impact on health outcome (8,15,26), most of these health issues can be prevented (48) by
exposing young individuals to proper health education and empowering them with
necessary knowledge and skills, in particular during childhood and adolescence (40).

The concept health literacy among young people is itself evolving and the core
characteristics that distinguish it need to be understood at the school level (6,12). There is a
need to develop clearly defined, valid, feasible and useable measurement tools to assess
health literacy and its outcome among school-age children (67). The measurement
instruments should be carefully developed to recognize the age development and gender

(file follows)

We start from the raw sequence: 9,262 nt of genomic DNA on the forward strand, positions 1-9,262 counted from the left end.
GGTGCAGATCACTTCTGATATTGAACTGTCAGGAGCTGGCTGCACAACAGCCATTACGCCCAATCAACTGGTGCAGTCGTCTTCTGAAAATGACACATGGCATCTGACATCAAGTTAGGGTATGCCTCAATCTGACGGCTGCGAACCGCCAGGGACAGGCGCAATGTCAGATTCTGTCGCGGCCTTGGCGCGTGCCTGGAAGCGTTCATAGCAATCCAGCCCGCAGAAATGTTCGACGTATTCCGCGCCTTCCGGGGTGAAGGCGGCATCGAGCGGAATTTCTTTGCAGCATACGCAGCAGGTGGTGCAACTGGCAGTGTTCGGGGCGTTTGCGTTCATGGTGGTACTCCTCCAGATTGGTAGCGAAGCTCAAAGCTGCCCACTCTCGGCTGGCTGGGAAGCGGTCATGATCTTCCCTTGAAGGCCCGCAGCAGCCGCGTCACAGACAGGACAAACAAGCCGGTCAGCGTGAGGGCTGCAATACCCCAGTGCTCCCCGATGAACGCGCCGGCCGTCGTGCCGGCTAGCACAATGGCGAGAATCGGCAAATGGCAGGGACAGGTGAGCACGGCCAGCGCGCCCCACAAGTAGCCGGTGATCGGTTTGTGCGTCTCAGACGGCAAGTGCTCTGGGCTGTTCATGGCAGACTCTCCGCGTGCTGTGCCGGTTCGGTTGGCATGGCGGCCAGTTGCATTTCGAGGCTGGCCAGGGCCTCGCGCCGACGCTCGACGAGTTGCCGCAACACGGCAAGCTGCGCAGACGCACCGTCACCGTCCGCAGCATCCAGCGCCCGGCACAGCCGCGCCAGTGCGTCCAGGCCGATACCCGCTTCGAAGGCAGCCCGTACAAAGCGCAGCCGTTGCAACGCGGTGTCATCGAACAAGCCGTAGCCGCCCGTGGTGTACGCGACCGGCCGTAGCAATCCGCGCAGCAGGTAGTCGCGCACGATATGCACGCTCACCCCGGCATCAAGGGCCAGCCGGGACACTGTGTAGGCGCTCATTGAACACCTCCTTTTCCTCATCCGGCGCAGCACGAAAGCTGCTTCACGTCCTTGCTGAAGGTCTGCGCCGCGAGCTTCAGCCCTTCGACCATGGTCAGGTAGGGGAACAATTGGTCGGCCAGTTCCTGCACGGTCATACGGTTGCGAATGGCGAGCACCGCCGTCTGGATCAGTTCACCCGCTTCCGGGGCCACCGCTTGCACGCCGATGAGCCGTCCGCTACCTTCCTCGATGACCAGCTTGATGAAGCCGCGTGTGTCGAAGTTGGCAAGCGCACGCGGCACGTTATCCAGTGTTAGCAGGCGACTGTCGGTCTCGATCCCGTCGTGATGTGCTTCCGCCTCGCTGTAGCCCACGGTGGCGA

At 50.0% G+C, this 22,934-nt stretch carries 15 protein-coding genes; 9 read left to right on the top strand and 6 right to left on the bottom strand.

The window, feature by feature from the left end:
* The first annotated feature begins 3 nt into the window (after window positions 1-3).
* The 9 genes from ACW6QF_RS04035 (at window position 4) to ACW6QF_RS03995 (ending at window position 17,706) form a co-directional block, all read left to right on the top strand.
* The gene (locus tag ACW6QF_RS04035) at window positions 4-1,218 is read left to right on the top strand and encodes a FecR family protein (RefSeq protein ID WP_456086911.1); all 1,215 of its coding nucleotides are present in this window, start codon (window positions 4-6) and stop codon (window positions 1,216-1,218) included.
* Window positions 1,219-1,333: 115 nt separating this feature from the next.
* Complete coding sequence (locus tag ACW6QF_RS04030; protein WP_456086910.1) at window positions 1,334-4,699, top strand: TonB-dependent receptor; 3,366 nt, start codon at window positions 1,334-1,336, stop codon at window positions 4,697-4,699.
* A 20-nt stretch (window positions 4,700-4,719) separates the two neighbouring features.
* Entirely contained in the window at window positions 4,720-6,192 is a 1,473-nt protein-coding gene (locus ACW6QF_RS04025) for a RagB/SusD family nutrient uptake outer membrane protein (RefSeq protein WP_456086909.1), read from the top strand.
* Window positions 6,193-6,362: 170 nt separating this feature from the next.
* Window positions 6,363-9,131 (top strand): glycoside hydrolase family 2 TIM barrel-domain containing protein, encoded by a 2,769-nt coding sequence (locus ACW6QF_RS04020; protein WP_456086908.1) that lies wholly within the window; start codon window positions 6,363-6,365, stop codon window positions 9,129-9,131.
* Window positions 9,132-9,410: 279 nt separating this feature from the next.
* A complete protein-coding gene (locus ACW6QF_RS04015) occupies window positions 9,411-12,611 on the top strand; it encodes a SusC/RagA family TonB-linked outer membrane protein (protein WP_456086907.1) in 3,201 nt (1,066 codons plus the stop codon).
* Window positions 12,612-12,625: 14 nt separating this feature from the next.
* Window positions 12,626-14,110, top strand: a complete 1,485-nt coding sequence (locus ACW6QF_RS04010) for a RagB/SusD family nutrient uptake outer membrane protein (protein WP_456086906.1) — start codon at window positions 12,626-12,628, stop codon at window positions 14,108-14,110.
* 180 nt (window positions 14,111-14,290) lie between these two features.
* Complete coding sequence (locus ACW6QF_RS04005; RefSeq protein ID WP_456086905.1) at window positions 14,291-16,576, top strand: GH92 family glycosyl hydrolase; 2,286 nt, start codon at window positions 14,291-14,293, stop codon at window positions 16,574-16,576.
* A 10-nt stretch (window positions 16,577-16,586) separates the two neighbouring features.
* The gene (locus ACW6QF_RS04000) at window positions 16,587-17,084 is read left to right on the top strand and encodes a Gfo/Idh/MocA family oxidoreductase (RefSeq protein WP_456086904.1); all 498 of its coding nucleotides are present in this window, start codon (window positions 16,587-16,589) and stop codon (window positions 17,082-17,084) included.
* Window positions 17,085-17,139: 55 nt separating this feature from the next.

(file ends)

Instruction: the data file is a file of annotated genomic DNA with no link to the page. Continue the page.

issues of students, and also being culturally competent (19). The task at hand would be,



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therefore, to identify and measure (67) those factors that increase young people‘s ability to
access health information, assess and understand received health information, both within
the context of their everyday lives and also within the environments inside and outside of
school, and the way they communicate health matters with others.

Future Challenges
In enabling schools to become healthier places, Canadian school health education
programs need to integrate health promotion into every aspect of the curriculum, foster
better relations between schools and their local communities, and more importantly,
introduce health literacy as an important component and evaluate it as an outcome of